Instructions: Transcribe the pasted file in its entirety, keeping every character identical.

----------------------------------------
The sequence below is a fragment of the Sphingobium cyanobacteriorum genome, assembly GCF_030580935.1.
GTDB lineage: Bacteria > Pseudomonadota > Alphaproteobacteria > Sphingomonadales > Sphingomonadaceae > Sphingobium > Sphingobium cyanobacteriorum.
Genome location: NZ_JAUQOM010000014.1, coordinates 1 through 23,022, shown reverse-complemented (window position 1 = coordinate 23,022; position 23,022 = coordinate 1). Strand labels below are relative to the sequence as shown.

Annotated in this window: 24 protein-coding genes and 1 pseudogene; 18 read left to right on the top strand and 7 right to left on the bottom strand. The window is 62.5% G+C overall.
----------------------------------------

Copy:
The sequence below is a fragment of the Sphingobium cyanobacteriorum genome, assembly GCF_030580935.1.
GTDB lineage: Bacteria > Pseudomonadota > Alphaproteobacteria > Sphingomonadales > Sphingomonadaceae > Sphingobium > Sphingobium cyanobacteriorum.
Genome location: NZ_JAUQOM010000014.1, coordinates 1 through 23,022, shown reverse-complemented (window position 1 = coordinate 23,022; position 23,022 = coordinate 1). Strand labels below are relative to the sequence as shown.

Annotated in this window: 24 protein-coding genes and 1 pseudogene; 18 read left to right on the top strand and 7 right to left on the bottom strand. The window is 62.5% G+C overall.